In human mythology, the “people of peace”, sometimes called fairies, or fae, are a universal phenomenon, known to every country and people of the world. While similarities exists between these legends, the lore of the Neo-Verse takes the tales of pre-Christian Scandinavia and the Celtic peoples as its primary inspiration.
The fae come to us through the prism of the oldest of the stories; in the Edda, we’re told of the nine world: Asgard (Aesir, the land of the gods), Alfheim (land of the light elves), Vanaheim (land of the Vanir), Midgard (the land of men), Jotunheim (the land of ice giants), Svartalfheim (land of the dark-elves), Nidavellir (land of the dwarves), Muspelheim (land of the fire spirits), and Niflheim (the land of the dead).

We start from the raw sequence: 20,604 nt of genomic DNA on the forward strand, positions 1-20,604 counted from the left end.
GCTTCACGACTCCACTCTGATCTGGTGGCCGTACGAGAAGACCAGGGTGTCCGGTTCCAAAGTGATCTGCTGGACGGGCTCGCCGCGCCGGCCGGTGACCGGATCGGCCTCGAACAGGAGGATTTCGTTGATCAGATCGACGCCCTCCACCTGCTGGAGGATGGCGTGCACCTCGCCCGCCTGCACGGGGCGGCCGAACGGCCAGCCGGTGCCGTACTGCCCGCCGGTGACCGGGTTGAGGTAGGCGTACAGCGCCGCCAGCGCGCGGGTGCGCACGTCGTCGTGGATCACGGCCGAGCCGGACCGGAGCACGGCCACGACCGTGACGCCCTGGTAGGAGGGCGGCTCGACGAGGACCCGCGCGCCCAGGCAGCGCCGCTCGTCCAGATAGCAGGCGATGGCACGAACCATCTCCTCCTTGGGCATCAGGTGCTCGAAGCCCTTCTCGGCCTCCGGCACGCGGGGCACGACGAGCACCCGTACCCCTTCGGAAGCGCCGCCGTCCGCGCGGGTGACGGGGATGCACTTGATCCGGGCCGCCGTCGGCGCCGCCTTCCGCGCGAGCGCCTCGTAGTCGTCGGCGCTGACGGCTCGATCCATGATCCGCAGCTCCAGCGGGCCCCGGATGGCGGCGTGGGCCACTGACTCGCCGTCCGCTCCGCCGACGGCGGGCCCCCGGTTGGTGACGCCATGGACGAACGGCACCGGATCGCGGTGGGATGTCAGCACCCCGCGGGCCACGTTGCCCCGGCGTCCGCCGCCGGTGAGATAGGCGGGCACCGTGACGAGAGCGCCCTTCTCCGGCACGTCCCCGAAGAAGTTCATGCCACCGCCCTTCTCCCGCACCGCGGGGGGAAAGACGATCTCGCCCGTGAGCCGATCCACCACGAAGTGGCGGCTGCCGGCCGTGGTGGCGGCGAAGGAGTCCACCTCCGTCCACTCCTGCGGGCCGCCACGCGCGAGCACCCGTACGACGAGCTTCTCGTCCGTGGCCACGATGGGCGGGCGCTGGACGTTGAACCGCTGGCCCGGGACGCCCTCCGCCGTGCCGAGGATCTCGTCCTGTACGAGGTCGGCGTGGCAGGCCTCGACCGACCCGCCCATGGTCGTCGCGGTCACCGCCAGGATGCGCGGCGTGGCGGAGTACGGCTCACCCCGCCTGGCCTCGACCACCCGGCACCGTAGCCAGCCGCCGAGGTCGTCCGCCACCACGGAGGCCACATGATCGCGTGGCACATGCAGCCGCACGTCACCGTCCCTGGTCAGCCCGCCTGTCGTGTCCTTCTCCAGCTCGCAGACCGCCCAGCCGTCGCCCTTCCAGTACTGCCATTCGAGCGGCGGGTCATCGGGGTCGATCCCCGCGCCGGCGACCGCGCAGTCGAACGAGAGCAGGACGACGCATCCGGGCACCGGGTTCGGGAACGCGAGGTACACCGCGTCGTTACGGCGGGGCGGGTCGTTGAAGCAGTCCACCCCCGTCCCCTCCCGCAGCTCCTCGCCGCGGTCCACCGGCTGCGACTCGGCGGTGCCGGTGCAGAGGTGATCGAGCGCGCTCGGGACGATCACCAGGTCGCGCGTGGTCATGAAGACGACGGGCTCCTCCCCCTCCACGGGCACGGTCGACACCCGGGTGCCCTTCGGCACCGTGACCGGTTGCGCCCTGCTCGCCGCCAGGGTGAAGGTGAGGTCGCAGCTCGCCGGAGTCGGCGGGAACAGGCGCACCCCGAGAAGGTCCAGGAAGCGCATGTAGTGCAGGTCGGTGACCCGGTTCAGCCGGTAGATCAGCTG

Svartalfheim, the home of the dark elves, was the most easily entered by humankind, because its doorways were found in the underground places. These fae were the earth-dwellers, the people of the hollow-hills, the spirits of earth and tree, stone and spring. In effect, they were the anthropomorphic representatives of the natural world.
In the history of those ancestors, when their gods (the Aesir) were destroyed in apocalypse (Ragnarok), the bridges between the nine worlds collapsed and the cosmos was divided, so all the races were lost to each other and the dominion of man over Midgard began in earnest.
In the Neo’Verse, the fae did not disappear …in our fantasy realm, a warrior queen of the elves, and those who would follow her, refused to fade from the world of men. Instead they made peace with these changes and harnessed the creative energy of humankind to create a blended empire of supernatural and mortal creatures.
To learn more about our fae, read the abridged version of “The Fae Concordance” posted to this site, join the community website or wander the Visitor’s Center in-world for a wearable book.